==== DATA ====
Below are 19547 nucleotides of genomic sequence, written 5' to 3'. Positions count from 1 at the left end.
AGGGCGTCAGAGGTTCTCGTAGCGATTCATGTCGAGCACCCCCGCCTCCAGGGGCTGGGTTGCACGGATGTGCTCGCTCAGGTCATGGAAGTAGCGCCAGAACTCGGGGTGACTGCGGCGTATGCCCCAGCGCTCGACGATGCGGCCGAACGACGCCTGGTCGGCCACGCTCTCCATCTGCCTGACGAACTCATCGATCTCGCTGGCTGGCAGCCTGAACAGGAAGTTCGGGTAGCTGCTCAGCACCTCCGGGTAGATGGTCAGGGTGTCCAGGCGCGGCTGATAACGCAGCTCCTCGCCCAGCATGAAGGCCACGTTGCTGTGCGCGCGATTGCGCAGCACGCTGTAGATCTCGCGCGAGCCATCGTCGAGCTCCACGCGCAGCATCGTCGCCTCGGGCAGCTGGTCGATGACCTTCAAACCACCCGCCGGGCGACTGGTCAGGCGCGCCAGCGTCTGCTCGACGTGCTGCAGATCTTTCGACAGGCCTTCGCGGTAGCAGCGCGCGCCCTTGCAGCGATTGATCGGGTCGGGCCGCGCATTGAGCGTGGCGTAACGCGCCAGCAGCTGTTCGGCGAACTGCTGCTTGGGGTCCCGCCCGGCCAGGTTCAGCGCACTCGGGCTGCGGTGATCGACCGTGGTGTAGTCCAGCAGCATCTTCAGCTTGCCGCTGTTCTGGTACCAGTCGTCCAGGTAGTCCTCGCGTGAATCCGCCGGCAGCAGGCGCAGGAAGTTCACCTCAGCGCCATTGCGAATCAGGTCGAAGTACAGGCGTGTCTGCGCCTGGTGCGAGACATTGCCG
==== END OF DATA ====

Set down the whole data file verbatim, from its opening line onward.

Below are 19547 nucleotides of genomic sequence, written 5' to 3'. Positions count from 1 at the left end.
AGGGCGTCAGAGGTTCTCGTAGCGATTCATGTCGAGCACCCCCGCCTCCAGGGGCTGGGTTGCACGGATGTGCTCGCTCAGGTCATGGAAGTAGCGCCAGAACTCGGGGTGACTGCGGCGTATGCCCCAGCGCTCGACGATGCGGCCGAACGACGCCTGGTCGGCCACGCTCTCCATCTGCCTGACGAACTCATCGATCTCGCTGGCTGGCAGCCTGAACAGGAAGTTCGGGTAGCTGCTCAGCACCTCCGGGTAGATGGTCAGGGTGTCCAGGCGCGGCTGATAACGCAGCTCCTCGCCCAGCATGAAGGCCACGTTGCTGTGCGCGCGATTGCGCAGCACGCTGTAGATCTCGCGCGAGCCATCGTCGAGCTCCACGCGCAGCATCGTCGCCTCGGGCAGCTGGTCGATGACCTTCAAACCACCCGCCGGGCGACTGGTCAGGCGCGCCAGCGTCTGCTCGACGTGCTGCAGATCTTTCGACAGGCCTTCGCGGTAGCAGCGCGCGCCCTTGCAGCGATTGATCGGGTCGGGCCGCGCATTGAGCGTGGCGTAACGCGCCAGCAGCTGTTCGGCGAACTGCTGCTTGGGGTCCCGCCCGGCCAGGTTCAGCGCACTCGGGCTGCGGTGATCGACCGTGGTGTAGTCCAGCAGCATCTTCAGCTTGCCGCTGTTCTGGTACCAGTCGTCCAGGTAGTCCTCGCGTGAATCCGCCGGCAGCAGGCGCAGGAAGTTCACCTCAGCGCCATTGCGAATCAGGTCGAAGTACAGGCGTGTCTGCGCCTGGTGCGAGACATTGCCG